It didn't help in 1932 that the two men neither liked nor trusted each other: Hoover called Roosevelt "a chameleon on plaid," while FDR preferred the image of Hoover as "a fat, timid capon."
Their first visit after the election was not promising: Roosevelt came for what he thought was a personal call at the White House on November 22, 1932 — only to find Hoover's Treasury Secretary on hand to help the outgoing president deliver a lecture on the importance of the gold standard, the stability of the banking system and the problem of Europe's war debt.
At the outset, Bush seemed tense, sitting straight in a wing-backed armchair, his hands clasped in his lap as he rubbed his thumbs and tapped his foot. Twice he thanked the president for his hospitality and said, "He didn't need to do this."
President Carter carefully prepared for his meeting with Ronald Reagan, according to Mondale, but "it all went over Reagan's head and Carter really was shaken by it."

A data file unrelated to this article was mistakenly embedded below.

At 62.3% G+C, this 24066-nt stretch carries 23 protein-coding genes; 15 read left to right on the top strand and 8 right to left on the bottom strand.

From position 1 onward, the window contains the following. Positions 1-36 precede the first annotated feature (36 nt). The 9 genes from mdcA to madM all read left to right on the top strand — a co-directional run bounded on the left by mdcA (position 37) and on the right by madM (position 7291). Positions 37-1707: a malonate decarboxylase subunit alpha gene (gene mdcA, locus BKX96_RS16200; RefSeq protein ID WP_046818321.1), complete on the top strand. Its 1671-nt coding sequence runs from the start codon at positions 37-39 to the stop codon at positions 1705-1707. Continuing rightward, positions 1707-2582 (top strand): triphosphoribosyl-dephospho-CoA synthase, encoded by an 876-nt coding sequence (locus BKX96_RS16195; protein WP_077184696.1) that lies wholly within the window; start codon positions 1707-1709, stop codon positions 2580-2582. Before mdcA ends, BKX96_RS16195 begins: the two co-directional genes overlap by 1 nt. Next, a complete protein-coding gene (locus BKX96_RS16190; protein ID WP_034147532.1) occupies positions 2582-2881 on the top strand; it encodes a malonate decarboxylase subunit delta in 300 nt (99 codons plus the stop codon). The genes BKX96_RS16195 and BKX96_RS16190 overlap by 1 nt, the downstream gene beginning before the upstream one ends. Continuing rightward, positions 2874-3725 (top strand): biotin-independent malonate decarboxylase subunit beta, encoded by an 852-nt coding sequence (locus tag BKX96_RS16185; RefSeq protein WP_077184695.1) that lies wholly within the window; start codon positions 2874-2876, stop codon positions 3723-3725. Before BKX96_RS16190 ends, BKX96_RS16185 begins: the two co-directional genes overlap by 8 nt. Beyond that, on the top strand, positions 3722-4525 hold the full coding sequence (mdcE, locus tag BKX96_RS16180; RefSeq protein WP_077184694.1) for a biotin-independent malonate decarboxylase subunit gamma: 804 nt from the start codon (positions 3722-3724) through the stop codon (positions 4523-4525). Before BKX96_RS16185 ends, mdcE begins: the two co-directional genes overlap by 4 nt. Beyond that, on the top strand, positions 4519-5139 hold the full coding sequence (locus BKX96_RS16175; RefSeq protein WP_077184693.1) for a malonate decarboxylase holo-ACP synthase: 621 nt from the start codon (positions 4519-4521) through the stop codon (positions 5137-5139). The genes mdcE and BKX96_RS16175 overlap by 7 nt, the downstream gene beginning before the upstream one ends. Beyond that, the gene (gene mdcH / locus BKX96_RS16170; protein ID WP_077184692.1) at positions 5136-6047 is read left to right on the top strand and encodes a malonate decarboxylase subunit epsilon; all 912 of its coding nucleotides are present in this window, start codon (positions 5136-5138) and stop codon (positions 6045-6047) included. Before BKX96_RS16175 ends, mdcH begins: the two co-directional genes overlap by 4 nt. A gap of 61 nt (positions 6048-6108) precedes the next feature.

Eisenhower also took time to show Kennedy how to use the panic button that would bring a helicopter to the back lawn. Eisenhower demonstrated its use, and "Kennedy watched the fluttering helicopter coming down outside the windows within a few minutes," Kennedy aide Kenneth P. O'Donnell later wrote.
As they walked to one in a series of White House meetings, Johnson pulled Nixon into his bedroom, and told him, "I wanted you to know about this." He showed Nixon a small safe hidden in the wall.